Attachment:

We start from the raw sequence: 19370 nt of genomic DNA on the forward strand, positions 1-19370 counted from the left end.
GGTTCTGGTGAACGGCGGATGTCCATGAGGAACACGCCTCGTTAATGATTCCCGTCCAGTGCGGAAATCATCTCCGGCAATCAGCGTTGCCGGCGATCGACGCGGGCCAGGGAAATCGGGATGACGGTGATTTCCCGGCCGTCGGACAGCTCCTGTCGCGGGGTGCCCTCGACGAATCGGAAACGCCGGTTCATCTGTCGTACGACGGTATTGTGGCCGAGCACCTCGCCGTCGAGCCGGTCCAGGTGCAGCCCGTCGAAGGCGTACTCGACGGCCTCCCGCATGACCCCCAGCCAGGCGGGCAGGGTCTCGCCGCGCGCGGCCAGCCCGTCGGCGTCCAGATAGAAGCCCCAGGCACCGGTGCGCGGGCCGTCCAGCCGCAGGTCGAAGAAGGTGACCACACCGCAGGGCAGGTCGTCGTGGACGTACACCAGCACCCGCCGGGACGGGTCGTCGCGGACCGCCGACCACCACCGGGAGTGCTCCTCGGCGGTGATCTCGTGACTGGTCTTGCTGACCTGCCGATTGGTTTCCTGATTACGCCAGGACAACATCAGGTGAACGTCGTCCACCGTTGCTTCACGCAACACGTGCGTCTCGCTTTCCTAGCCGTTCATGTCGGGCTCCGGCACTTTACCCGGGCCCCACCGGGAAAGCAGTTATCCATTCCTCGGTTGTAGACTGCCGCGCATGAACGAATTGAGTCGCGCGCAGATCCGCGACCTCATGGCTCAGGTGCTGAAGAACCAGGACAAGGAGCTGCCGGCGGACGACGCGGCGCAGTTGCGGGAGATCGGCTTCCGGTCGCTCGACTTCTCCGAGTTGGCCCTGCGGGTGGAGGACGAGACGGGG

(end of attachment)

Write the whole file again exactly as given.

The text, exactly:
We start from the raw sequence: 19370 nt of genomic DNA on the forward strand, positions 1-19370 counted from the left end.
GGTTCTGGTGAACGGCGGATGTCCATGAGGAACACGCCTCGTTAATGATTCCCGTCCAGTGCGGAAATCATCTCCGGCAATCAGCGTTGCCGGCGATCGACGCGGGCCAGGGAAATCGGGATGACGGTGATTTCCCGGCCGTCGGACAGCTCCTGTCGCGGGGTGCCCTCGACGAATCGGAAACGCCGGTTCATCTGTCGTACGACGGTATTGTGGCCGAGCACCTCGCCGTCGAGCCGGTCCAGGTGCAGCCCGTCGAAGGCGTACTCGACGGCCTCCCGCATGACCCCCAGCCAGGCGGGCAGGGTCTCGCCGCGCGCGGCCAGCCCGTCGGCGTCCAGATAGAAGCCCCAGGCACCGGTGCGCGGGCCGTCCAGCCGCAGGTCGAAGAAGGTGACCACACCGCAGGGCAGGTCGTCGTGGACGTACACCAGCACCCGCCGGGACGGGTCGTCGCGGACCGCCGACCACCACCGGGAGTGCTCCTCGGCGGTGATCTCGTGACTGGTCTTGCTGACCTGCCGATTGGTTTCCTGATTACGCCAGGACAACATCAGGTGAACGTCGTCCACCGTTGCTTCACGCAACACGTGCGTCTCGCTTTCCTAGCCGTTCATGTCGGGCTCCGGCACTTTACCCGGGCCCCACCGGGAAAGCAGTTATCCATTCCTCGGTTGTAGACTGCCGCGCATGAACGAATTGAGTCGCGCGCAGATCCGCGACCTCATGGCTCAGGTGCTGAAGAACCAGGACAAGGAGCTGCCGGCGGACGACGCGGCGCAGTTGCGGGAGATCGGCTTCCGGTCGCTCGACTTCTCCGAGTTGGCCCTGCGGGTGGAGGACGAGACGGGG